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By John Delia
Jan 17, 2013 03:34 PM EST

The Last Stand Theatrical Review

The Last Stand Is A very exciting action film for adult viewing.
The Last Stand Theatrical Review
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ARNOLD IS BACK! A little loss for wear, yet he's still a winner in my book with his new film The Last Stand.  Action lovers and fans of Schwarzenegger are in for a real treat with this rock em' sock em' explosive film that brings back memories of the Arnold of yesteryear ‘s Terminator series.  The well written script, kick-butt direction by KIM Jee-woon and an amazing film crew make The Last Stand a contender for this weekend's top box-office champ.
 
High profile drug cartel mastermind Gabriel Cortez (Eduardo Noriega) needs to be moved by FBI Agent Bannister (Forest Whitaker) from the courthouse to a secure jail in Las Vegas.  In a daring escape the brazen Mexican drug lord heads for his homeland in a special racing Corvette that can reach speeds of over 250 miles per hour. In a high speed chase the FBI has positioned S.W.A.T teams in his path, but there's a hostage in the car with Cortez, so stopping him will be very tricky. 
 
The only other thing in his way is a small border town called Sommerton Junction where ex LA police officer Ray Owens (Arnold Schwarzenegger) has been serving as sheriff ever since he was dismissed from the force due to a crime bust mishap.  With his three deputies and a couple of questionable recruits, Owens sets up to face the determined Cortez at any cost. 
 
Arnold may look a little aged, but he still has the spunk to take on the part of an action hero and pull it off.  It's been ten years since we saw him starring in the action film Terminator 3 and you would have thought from this film that he never left the silver screen for his job as California's Governor. In The Last Stand Arnold's got nothing more to prove as it looked like little effort on his part to show his stuff.  The most realistic action scene comes with his confrontation with Cortez on a bridge taking on a fist fight that looks so real I expect he had real burses on his face.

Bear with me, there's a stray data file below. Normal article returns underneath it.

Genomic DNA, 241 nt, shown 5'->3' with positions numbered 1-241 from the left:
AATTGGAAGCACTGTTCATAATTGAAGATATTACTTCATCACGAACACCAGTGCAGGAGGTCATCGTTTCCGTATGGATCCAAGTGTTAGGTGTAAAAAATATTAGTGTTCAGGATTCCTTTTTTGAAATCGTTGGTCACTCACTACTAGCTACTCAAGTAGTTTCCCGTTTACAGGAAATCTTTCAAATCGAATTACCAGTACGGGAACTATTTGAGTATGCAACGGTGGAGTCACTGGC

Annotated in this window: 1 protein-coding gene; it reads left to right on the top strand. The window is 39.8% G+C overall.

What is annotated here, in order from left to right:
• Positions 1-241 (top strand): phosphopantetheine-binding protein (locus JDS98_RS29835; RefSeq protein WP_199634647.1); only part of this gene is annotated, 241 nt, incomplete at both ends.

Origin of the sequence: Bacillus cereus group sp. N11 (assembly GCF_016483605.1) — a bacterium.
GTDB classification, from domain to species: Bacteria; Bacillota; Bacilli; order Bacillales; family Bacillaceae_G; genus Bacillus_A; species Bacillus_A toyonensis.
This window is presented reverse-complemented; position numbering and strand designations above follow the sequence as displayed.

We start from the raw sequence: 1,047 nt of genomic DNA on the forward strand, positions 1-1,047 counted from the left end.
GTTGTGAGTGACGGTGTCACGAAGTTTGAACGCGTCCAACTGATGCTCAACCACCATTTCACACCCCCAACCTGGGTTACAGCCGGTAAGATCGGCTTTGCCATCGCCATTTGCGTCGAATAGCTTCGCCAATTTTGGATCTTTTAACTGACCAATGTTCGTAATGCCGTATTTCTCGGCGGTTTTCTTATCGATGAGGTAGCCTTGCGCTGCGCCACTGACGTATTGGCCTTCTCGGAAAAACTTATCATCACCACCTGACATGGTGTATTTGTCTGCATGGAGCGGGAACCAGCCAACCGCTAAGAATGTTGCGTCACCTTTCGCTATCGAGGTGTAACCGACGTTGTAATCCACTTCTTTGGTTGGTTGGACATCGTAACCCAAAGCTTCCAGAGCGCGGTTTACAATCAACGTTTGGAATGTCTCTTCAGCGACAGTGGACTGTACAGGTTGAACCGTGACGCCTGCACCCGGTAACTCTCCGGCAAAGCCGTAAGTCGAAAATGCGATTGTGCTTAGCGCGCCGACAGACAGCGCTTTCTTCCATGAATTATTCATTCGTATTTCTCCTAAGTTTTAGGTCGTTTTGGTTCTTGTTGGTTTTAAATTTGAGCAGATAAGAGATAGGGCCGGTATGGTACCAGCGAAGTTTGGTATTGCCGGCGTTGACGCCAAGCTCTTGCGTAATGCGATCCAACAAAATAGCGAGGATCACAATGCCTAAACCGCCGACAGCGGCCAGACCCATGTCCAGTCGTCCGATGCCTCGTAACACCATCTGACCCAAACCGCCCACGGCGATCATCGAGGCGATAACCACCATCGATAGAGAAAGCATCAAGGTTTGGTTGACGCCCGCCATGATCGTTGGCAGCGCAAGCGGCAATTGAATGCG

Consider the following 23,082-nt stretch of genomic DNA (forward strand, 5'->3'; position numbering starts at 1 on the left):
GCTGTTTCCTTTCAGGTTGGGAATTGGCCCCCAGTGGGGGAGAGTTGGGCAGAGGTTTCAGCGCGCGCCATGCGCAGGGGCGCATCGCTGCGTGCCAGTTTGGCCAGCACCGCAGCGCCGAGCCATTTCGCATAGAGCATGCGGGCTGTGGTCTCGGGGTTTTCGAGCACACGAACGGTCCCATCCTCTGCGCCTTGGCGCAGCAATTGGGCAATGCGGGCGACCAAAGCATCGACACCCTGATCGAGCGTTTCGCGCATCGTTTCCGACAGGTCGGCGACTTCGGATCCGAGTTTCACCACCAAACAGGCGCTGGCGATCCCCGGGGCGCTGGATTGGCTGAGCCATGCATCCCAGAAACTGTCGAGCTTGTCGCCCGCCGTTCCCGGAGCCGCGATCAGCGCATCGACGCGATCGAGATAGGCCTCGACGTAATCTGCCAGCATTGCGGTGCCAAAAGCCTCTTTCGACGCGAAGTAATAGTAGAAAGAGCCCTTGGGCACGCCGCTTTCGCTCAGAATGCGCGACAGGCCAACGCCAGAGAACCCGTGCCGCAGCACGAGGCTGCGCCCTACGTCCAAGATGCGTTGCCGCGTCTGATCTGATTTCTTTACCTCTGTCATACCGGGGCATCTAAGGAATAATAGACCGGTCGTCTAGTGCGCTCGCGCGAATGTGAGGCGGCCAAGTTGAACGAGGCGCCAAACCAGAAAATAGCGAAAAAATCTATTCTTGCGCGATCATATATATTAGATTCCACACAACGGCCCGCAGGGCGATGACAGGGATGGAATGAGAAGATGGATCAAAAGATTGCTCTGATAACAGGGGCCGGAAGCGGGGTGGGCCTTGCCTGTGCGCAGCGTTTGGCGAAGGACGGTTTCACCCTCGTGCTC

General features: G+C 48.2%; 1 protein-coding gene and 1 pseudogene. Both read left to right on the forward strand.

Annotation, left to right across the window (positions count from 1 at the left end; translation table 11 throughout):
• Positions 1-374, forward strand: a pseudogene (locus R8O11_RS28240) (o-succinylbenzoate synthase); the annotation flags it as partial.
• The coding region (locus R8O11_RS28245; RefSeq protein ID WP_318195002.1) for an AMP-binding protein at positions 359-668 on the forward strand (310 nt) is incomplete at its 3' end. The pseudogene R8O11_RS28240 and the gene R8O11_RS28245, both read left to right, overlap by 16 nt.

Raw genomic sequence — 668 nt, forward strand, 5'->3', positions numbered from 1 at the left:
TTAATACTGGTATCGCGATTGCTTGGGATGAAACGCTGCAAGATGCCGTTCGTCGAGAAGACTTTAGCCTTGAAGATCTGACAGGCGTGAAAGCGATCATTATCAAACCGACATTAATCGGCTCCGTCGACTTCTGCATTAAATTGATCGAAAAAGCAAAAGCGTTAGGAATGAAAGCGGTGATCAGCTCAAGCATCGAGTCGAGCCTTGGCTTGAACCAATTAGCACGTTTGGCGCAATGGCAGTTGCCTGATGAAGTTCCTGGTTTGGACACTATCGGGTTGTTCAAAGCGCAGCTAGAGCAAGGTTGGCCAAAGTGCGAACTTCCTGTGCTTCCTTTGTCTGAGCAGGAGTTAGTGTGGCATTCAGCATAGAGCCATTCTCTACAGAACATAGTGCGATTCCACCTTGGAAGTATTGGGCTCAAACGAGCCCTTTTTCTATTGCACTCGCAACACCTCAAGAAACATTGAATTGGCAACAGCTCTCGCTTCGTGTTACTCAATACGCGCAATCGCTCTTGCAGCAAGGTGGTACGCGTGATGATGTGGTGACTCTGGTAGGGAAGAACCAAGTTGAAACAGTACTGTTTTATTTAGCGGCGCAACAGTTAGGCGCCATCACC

His co-stars are all experienced actors in their own right with comedic favorites Luis Guzman (acting in over a hundred film & TV titles) as Mike Figuerola a reluctant Deputy and Johnny Knoxville (Jackass, Big Trouble, The Dukes of Hazzard) as Lewis Dinkum the town clown who stores an arsenal of WWII guns in what he calls his military museum.  The two break up the serious tone with some excellent comedy relief.
 
Taking on the roles as the other local lawmen and a volunteer are Jamie Alexander (Thor, Loosies) as Deputy Sarah Torrance who shows her agility atop three story buildings while covering the sheriff with some intricate gun fire. Zach Gilford (the quarterback from Friday Night Lights, Off the Map, The Mob Doctor) takes on the role of Deputy Jerry Bailey who's the first to a fight and doesn't back down.  In the role of a town bad boy, who volunteers to stand up against impossible odds, Rodrigo Santoro (Love, Actually) does an excellent job playing Frank Martinez helping to turn the tide against Cortez's henchmen.
 
The film plays out perfectly with the exciting convoy getaway, a terrifying road chase, a creative escape plan into Mexico and a mismatched group of believers who make a stand in the face of a hail of bullets, grenade launchers and crack team brutal gang members. Nicely filmed by director of photography Ji Yong Kim with all angles covered, sets fashioned for a gunfight, excellent use of crane shots, cameras mounted on vehicles to get sharp close-ups, realistic explosive crashes and more, Director Kim Jee-woon puts together a shock rocker. 
 
Speaking of Kim Jee-woon, the stun master knows how to create a lot of excitement while adding just the right amount of comic relief.  If you like this film, you may want to check out Kim's The Good, The Bad, The Weird one of my all time favorite action films by an Asian director.  The action packed wild-western masterpiece involving a bounty hunter, a ruthless assassin and a blundering thief sets up a non-stop gunslinger film that never lets up till its jaw dropping ending.
 
The Last Stand has been rated R for strong bloody violence throughout, and language.  The mock violence gets quite heavy at times and there's a lot of mayhem so I urge not bringing immature children to the film.
 
FINAL ANALYSIS: A very exciting action film for adult viewing. (B)
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MPAA Rating: R
Running Time: 107 minutes
Distributed By: Lionsgate

For more information about The Last Stand visit the FlickDirect Movie Database.

About John Delia

FlickDirect, John  Delia

John Delia has been on all sides of the movie business over his lifetime from writing for newspapers to film making. He has been a film critic for many years and earned his Bachelor's Degree in Journalism and Communications from the University of Florida. John is also a member of the Southeastern Film Critics Association (SEFCA) which is comprised of more than 40 journalists working in the print, radio and online media. Read more reviews and content by .



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